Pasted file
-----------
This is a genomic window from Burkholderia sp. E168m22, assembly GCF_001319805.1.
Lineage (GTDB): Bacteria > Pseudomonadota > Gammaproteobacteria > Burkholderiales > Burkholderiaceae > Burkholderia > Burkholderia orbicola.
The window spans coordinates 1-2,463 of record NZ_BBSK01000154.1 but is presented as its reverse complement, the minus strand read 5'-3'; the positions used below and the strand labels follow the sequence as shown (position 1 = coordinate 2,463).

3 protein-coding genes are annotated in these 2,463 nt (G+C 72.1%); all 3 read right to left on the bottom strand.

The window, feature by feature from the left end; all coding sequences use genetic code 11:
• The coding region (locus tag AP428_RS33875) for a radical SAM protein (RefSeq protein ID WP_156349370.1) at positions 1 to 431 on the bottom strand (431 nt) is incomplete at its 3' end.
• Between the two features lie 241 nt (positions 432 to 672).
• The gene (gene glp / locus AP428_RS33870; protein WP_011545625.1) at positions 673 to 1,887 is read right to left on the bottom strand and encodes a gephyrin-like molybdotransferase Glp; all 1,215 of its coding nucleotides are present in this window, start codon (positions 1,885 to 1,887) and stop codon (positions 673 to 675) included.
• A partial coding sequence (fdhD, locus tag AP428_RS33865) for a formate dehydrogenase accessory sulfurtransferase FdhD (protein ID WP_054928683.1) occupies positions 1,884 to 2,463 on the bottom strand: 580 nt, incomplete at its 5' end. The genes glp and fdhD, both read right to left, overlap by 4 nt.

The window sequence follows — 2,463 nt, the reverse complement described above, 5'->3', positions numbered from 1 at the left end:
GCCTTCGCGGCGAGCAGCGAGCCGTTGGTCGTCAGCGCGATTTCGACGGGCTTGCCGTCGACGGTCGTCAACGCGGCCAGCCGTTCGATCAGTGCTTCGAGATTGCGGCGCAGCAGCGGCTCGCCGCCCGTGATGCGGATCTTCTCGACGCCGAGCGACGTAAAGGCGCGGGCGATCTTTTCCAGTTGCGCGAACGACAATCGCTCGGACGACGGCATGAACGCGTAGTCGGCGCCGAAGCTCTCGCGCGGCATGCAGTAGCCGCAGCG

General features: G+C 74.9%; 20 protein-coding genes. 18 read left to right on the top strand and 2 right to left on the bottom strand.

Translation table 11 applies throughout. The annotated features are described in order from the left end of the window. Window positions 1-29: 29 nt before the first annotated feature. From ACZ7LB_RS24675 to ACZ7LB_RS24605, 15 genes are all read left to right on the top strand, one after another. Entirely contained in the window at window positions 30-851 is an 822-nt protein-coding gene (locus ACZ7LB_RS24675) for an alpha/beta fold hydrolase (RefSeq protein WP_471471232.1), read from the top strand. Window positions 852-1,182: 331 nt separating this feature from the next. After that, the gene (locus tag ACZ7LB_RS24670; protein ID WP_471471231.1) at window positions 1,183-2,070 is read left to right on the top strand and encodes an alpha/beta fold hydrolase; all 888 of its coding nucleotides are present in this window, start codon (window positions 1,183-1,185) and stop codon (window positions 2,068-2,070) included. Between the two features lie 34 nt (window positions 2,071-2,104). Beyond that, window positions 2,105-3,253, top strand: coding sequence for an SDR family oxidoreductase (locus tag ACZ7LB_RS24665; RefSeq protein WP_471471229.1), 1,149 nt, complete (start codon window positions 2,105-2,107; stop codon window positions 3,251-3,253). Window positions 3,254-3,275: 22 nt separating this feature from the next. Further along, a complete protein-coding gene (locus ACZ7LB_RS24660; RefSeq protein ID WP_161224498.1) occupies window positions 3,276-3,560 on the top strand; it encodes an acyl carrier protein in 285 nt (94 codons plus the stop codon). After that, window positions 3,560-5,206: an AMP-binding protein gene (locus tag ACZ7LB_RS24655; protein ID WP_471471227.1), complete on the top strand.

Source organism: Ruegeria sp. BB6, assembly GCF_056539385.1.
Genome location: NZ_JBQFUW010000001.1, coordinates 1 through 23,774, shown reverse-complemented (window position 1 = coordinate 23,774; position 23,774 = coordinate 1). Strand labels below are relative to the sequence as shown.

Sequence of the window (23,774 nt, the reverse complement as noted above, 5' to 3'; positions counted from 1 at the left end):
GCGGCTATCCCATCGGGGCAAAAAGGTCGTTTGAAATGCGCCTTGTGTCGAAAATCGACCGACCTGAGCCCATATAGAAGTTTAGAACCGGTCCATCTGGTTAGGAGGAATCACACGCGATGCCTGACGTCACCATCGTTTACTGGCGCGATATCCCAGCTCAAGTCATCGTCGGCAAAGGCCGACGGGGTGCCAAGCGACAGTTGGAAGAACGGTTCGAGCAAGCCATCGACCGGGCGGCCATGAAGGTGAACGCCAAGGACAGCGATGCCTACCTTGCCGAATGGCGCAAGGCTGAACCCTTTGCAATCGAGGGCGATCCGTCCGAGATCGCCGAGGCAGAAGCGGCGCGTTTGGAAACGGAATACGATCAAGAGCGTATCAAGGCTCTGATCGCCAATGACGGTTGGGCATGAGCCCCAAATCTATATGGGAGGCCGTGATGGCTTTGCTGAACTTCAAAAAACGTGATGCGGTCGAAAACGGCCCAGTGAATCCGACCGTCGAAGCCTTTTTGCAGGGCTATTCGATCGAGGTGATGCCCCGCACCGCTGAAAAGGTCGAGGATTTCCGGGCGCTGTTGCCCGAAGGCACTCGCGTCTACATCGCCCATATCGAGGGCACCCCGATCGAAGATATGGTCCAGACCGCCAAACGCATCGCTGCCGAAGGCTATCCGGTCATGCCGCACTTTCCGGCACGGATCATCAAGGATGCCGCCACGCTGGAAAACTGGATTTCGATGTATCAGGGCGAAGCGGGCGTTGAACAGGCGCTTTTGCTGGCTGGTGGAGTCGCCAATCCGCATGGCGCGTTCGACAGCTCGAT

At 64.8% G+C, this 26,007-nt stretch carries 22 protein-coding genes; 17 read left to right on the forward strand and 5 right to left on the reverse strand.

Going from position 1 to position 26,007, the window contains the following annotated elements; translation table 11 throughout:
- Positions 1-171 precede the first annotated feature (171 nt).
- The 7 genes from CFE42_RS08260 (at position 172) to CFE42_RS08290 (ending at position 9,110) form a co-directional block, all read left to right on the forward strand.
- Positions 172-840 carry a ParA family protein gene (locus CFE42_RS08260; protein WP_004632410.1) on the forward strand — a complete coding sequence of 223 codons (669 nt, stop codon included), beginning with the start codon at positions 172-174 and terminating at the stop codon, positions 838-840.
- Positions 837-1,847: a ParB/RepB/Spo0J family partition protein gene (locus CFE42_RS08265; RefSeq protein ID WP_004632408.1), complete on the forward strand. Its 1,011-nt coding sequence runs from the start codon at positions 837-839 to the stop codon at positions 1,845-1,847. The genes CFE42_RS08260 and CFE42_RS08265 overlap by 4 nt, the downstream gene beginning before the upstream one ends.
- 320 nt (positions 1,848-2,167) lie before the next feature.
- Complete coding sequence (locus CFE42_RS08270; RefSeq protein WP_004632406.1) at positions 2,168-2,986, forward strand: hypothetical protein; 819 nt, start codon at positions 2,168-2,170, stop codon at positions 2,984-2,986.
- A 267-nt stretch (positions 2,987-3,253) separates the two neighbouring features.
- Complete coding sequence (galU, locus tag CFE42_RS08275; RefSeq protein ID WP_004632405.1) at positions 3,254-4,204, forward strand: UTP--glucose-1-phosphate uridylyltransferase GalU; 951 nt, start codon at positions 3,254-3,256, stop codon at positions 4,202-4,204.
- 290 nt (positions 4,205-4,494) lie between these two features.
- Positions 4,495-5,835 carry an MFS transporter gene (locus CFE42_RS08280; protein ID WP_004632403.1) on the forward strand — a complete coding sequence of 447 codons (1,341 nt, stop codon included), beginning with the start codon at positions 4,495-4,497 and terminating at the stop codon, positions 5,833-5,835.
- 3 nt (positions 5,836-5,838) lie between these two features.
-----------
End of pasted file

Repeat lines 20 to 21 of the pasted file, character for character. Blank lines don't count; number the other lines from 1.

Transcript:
- Positions 1-171 precede the first annotated feature (171 nt).
- The 7 genes from CFE42_RS08260 (at position 172) to CFE42_RS08290 (ending at position 9,110) form a co-directional block, all read left to right on the forward strand.